Steve Ballmer crashes CES keynote and other Qualcomm tidbits

By , Jan 8, 2013

Though Microsoft passed on this year’s CES keynote, that didn’t stop the company’s boss Steve Ballmer from making his trademark entrance to last night’s keynote by Qualcomm CEO Paul Jacobs. His running out on stage wasn’t on par with the previous bigger than life entrances and the now famous ‘developers’ chant and was in fact a prearranged surprise, but it’s still kinda noteworthy. Ballmer basically praised Qualcomm’s Snapdragon processors that power new Windows 8 and Windows Phone devices. Qualcomm made a number of announcements at the show and the company’s keynote wasn’t short on celebrities…

Geekwire shared the above clip of Ballmer’s big entrance, along with a snippet from his opening remarks. He also made a big entrance for AT&T, which just this morning announced “best-ever” sales of iPhone and Android smartphones.

As for Qualcomm’s keynote, it is an entertaining mix of cutting-edge technology news coupled with celebrity sightings and live music performances by Maroon 5 and other artists.

The company posted the entire thing, which runs one hour and twenty minutes long, to it’s web site so grab your popcorn and enjoy the ride.

They also uploaded this nice clip to YouTube, asking people what it means to be mobile.

According to the company, global mobile revenues last year approached two percent of total GDP in the world. Qualcomm’s new Snapdragon 800 chip is 75 percent more powerful than its previous top of the line model. Qualcomm’s chief rival in this space is graphics giant Nvidia, which at CES launched the fourth-generation Tegra platform, the Tegra 4.

Broadcom also released a comparable chip, the BCM7445. Like Qualcomm’s Snapdragon, Broadcom’s chip also supports UltraHD video, maxing out at a resolution of 4,096-by-2,160 pixels at 60 frames per second. By contrast, your full HD television set uses resolution of 1,920-by-1,080 pixels.

Qualcomm also touted technological advancement that it claims will enable mobile phones to shoot ultra-HD video this year using the Snapdragon 800 chip because it handle these kinds of tasks without consuming more power. It can also drive near ultra-HD mobile displays, meaning you won’t be able to see all the recorded details, though it’ll come close.

Qualcomm Snapdragon 800 teaser 001

CEO Paul Jacobs thinks “it’s too early to call the game” for Windows Phone because he “never counted Microsoft out” due to its vast resources and the broader entertainment ecosystem integration.

“It is growing, they are gaining traction. When you use the devices they work well. That’s pretty key”, Jacobs said.

Of course, Snapdragon-branded processors power Windows and Android devices, not Apple’s. iOS devices rely on in-house designed mobile chips that Apple manufactures in Samsung’s plant in Austin, Texas as Qualcomm mostly supplies Apple with wireless baseband chips.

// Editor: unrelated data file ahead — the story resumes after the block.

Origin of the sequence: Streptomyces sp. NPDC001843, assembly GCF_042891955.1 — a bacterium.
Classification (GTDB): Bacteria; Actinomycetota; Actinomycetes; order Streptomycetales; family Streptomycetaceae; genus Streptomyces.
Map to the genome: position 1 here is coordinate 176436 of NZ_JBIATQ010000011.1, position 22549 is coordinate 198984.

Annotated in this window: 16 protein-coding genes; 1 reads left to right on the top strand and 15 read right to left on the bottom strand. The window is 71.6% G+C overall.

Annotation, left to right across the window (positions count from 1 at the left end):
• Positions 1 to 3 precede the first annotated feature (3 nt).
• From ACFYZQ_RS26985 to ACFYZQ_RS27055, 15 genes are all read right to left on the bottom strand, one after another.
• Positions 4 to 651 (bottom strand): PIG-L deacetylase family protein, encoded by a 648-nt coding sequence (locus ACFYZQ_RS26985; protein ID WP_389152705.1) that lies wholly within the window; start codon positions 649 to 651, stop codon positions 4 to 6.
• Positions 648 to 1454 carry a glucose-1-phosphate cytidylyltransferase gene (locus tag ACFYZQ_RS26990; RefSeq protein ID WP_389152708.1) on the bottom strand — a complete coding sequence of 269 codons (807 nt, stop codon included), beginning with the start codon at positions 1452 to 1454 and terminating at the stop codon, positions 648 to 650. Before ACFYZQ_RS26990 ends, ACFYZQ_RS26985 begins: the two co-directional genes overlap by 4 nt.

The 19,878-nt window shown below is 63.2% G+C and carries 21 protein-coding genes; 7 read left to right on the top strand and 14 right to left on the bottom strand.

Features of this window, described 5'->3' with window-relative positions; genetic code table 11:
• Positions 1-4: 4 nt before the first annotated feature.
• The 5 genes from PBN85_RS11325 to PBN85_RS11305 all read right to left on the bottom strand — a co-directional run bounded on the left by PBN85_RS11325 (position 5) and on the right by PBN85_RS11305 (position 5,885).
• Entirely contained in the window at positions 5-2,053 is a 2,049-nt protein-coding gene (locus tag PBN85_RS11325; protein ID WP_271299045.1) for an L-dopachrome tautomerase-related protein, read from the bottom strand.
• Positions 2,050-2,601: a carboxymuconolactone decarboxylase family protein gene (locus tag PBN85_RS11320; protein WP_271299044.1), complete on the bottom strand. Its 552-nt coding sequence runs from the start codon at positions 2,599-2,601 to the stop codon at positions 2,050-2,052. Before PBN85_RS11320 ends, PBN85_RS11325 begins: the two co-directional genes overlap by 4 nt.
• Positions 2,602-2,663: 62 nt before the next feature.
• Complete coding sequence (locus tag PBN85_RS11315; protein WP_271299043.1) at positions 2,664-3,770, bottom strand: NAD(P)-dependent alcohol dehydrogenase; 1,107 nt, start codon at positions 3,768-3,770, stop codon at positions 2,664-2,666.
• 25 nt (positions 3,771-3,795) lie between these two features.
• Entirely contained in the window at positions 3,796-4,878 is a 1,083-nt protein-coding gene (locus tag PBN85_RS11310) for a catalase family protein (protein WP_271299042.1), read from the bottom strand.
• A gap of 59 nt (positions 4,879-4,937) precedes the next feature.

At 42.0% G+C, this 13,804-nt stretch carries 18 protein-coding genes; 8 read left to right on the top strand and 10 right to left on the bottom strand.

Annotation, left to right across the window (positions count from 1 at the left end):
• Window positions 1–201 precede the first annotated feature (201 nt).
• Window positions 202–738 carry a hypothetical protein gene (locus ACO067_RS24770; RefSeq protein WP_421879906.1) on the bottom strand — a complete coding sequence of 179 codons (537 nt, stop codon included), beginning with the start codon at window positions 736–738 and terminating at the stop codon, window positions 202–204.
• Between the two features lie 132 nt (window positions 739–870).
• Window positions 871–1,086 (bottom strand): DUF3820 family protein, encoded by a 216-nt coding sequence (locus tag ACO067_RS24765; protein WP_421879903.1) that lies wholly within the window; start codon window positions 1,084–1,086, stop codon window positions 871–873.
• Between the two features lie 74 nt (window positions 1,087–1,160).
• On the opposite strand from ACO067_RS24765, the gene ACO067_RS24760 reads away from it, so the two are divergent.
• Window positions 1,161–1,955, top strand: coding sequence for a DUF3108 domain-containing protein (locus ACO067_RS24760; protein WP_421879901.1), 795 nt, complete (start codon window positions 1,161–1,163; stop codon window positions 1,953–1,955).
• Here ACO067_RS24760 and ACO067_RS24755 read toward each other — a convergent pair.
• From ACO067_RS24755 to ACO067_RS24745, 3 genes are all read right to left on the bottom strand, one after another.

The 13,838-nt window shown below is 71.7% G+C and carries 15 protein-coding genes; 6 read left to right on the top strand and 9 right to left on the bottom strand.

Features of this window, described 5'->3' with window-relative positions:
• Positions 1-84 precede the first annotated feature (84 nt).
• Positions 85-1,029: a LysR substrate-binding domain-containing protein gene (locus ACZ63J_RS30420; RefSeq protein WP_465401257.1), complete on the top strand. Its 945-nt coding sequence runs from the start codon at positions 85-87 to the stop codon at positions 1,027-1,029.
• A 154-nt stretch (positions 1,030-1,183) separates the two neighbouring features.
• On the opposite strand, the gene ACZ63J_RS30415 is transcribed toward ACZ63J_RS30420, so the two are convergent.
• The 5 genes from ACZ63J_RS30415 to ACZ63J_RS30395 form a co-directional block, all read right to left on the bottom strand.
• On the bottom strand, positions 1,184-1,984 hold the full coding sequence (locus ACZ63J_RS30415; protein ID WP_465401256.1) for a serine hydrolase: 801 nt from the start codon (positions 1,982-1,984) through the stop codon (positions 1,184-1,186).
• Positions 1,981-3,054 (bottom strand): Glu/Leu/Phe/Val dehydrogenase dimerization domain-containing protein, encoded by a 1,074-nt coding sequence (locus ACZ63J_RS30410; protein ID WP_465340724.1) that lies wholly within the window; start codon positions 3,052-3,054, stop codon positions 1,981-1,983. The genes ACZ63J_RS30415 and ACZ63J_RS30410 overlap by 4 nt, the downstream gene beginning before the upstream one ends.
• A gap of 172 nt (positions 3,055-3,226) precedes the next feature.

Recently, Qualcomm launched the dual-core MSM8960 and the quad-core APQ8064 Snapdragon-branded silicon for low-cost handsets, which could theoretically be a nice fit for Apple’s rumored new cheaper iPhone model, thought to be aimed at China and  emerging markets where prepaid handsets sold contract-free are all the rage.

On the wireless front, high-speed Wi-Fi is currently making rounds – also known as the fifth-generation Wi-Fi or 5G Wi-Fi – promising speeds of up to 1.3GBps via three antennas. Now, it was speculated last June that Apple could enable wireless AirDrop-like sharing of documents between iOS devices and Macs via Broadcom’s BCM4330 chip, but that rumor failed to pan out.

OS X Lion introduction (AirDrop,  Woman in Office, file transfer 001)

Those rumors, however, persist, in part fueled by Apple’s recent job ad seeking a Wi-Fi System Test Engineering with the focus on the upcoming 802.11ac standard. Previous-gen iOS devices used Broadcom’s mobile Wi-Fi chips exclusively and some think Broadcom’s new BCM4335 module be a likely candidate for 2013 iOS devices, especially considering a Q1 production ramp-up, just in time for this year’s iPads.

Qualcomm and its subsidiary Wilocity, meanwhile, unveiled what they claim is the world’s first tri-band WiFi solution that combines 802.11ac and 802.11ad, pictured below.

Qualcomm QCA9006

A reference design for tablets, notebooks and consumer electronics, the QCA9006 tri-band solution can connect to 60GHz-enabled devices, docks, displays and storage at multi-gigabit speeds, while maintaining enterprise-wide or whole home coverage with 2.4GHz/5GHz Wi-Fi.

Qualcomm is also rumored to be making a $120 million investment in Sharp’s IGZO panels that the company showed off at CES earlier today.

The Verge has done an absolutely fabulous job reporting Qualcomm’s crazy keynote with pictures and staff tweets. Though it’s a bit heavy on graphics, you should definitely check it out in case you don’t have the time to sit through the entire keynote.

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  • Falk M.

    “Windows tablets are the only tablets in the world with Office”.
    He says that as if it was a sign of product quality rather than a company decision to artificially hold back Office on competing platforms.

    Not that I blame him really, just saying…

  • deepdvd

    That first video was way too much like an infomercial. I like Microsoft products, but that Steve Ballmer is a piece of work.

  • http://twitter.com/MHCsk MHCsk

    Microsoft: we have 10 000 new aplications.
    Apple: that’s cute.

    • john

      which pc user actually uses the “app store” anyway? there are like over 10 million apps not on the “app” store…
      Windows 8 = fail